We live in a noisy world.
Notifications appear on our phones, computers, tablets, and watches. We are constantly bombarded with items demanding our immediate attention, and millennials may be the most distracted generation in the workplace:
- The average millennial sends and receives over 100 text messages per day
- The majority of Facebook users visit the site multiple times per day
- The average person spends two hours per day on social media sites, equal to five years and four months in a lifetime
These frequent interruptions don’t happen exclusively outside of work. A “40-hour workweek” is often closer to 50 hours, not counting a commute or time spent working from home on nights and weekends.
These distractions quickly add up. Checking Facebook in small increments may not seem costly at first. Over time, however, the lost focus and productivity are tremendous. If millennials want to make an impact and get ahead in their work, they must intentionally create more focus in their day.
Focus is intentional, not accidental. No one stumbles into being focused, particularly with the notifications and messages pinging all around us. Instead, focus takes deliberate decisions.
Here are five ways millennials can create more focus in their day:
- Turn off your notifications. Your smartphone, watch, tablet and computer likely have notifications enabled. Every app and most websites use notifications, so you’re reminded to engage with their product. But these are the primary culprits of distraction and lost focus. Turn off the apps that are not critical for daily use. For extended times of deep focus, turn your devices to airplane mode or Do Not Disturb.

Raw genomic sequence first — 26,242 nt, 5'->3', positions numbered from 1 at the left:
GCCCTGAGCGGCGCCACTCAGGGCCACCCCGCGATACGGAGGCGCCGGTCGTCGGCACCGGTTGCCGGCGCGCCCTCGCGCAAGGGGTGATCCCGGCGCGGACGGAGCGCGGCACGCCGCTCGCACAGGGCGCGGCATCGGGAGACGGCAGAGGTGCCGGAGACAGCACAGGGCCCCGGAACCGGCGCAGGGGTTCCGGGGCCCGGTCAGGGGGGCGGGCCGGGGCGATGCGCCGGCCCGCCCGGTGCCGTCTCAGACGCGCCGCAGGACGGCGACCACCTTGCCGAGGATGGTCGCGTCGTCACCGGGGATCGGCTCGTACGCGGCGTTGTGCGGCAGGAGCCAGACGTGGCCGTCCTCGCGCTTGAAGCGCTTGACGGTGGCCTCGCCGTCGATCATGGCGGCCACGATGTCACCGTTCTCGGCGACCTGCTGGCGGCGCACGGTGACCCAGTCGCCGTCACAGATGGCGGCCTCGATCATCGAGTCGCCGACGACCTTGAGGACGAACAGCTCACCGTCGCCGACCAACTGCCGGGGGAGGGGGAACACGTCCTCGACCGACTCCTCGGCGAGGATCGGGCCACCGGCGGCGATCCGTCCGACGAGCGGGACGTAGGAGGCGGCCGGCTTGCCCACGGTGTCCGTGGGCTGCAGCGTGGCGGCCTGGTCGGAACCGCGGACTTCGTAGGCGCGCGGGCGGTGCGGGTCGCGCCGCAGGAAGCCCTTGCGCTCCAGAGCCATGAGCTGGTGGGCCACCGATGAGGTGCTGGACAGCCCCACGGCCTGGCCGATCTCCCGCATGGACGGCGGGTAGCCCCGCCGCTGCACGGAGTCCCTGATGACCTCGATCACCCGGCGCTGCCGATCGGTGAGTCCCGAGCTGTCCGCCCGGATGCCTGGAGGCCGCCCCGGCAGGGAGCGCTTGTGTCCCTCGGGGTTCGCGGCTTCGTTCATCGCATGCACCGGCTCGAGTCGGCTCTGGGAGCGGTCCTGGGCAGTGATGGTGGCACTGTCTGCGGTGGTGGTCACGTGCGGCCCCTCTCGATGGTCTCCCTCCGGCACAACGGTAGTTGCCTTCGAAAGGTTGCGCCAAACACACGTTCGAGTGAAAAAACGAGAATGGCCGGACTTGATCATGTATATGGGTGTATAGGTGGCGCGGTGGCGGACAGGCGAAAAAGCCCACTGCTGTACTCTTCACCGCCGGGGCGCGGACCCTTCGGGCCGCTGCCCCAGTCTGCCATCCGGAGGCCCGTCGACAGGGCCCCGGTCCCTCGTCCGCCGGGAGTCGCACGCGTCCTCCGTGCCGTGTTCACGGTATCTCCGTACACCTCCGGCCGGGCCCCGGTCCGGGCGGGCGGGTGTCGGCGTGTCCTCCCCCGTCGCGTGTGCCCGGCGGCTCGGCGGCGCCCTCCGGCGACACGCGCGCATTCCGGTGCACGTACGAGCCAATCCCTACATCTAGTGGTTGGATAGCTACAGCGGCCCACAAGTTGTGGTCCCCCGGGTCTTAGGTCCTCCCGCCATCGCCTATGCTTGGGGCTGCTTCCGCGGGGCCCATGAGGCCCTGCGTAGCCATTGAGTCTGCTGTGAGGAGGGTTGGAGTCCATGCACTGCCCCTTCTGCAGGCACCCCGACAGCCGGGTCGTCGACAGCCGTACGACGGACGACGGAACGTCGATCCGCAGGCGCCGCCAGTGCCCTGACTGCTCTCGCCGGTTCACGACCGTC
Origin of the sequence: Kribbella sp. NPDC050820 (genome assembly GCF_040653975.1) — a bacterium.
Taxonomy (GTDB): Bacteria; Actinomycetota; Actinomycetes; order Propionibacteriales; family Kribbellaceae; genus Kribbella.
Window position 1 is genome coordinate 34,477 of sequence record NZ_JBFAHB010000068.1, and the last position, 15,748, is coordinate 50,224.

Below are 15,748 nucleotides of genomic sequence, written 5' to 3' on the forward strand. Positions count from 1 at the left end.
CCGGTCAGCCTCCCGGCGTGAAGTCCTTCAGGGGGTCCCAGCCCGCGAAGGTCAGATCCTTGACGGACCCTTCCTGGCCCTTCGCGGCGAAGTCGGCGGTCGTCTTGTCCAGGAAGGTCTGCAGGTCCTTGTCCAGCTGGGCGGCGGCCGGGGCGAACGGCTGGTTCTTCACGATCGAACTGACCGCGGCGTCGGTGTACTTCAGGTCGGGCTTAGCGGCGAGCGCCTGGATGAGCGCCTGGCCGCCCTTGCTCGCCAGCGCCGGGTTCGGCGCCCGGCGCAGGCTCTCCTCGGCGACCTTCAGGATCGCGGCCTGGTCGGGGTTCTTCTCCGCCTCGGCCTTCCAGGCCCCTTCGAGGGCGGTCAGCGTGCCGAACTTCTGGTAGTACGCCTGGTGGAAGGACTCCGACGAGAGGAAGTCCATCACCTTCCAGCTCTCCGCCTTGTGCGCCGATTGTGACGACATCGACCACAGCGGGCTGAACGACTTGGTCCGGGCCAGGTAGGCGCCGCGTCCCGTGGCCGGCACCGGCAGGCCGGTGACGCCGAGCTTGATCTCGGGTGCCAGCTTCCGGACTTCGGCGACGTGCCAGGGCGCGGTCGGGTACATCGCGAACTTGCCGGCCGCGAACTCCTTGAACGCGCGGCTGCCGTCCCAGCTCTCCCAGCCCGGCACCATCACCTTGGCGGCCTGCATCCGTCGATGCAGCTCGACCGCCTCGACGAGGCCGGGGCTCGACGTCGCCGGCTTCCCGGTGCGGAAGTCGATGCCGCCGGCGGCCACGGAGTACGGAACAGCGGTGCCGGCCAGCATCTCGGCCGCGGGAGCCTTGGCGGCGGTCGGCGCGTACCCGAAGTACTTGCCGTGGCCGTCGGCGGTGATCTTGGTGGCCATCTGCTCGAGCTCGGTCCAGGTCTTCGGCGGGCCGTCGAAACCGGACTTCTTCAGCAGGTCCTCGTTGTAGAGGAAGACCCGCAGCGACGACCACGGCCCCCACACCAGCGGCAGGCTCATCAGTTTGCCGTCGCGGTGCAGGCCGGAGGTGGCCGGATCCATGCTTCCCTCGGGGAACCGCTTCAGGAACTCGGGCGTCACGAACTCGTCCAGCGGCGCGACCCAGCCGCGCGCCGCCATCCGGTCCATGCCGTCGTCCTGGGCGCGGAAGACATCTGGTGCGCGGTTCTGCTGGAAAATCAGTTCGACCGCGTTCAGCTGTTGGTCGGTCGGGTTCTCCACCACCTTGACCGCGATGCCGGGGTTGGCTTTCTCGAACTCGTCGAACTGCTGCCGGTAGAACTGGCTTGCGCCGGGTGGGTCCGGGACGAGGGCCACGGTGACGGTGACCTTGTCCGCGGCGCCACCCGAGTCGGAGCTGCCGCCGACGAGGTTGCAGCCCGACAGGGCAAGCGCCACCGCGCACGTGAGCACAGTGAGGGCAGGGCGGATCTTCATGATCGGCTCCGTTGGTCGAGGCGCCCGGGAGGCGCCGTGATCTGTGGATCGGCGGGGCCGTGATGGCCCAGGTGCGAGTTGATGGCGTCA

- Keep a running list of everything you need to do. The brain functions best when it has the capacity to think, not when it reminds you to get an oil change or call Charlie in accounting. Create a list on paper or on your phone where every task lives. Add things to it when they come to mind, then review it when you’re able to get those things done.
- Batch your tasks. When you cook a meal, you likely do everything at once. This is called “task batching,” or grouping similar tasks together. This setup enables you to maximize your focus on tasks that share some commonality. For example, you can process all of your emails at once a few times a day instead of a few emails all day long.
- Build your schedule around your best thinking. Productivity experts suggest getting your biggest tasks done first thing in the morning, but this advice is incomplete. Don’t forget about the predetermined blocks in your schedule, such as weekly meetings or daily check-ins. Your best work doesn’t happen after a meeting, so account for that in your planning.
- Work in 90-minute bursts, then rest. We are familiar with 90-minute sleep cycles, but we also have 90-minute work cycles. Our bodies can’t focus for more than about 90 minutes at a time. At that point, take a break. Do something restful and relaxing for a few minutes. Allow your body to recharge, then start another 90-minute cycle.
Focus is a muscle developed and strengthened over time. There is no “quick fix,” but these steps put you on the path to better work and bigger goals.
Writer: Wes Gay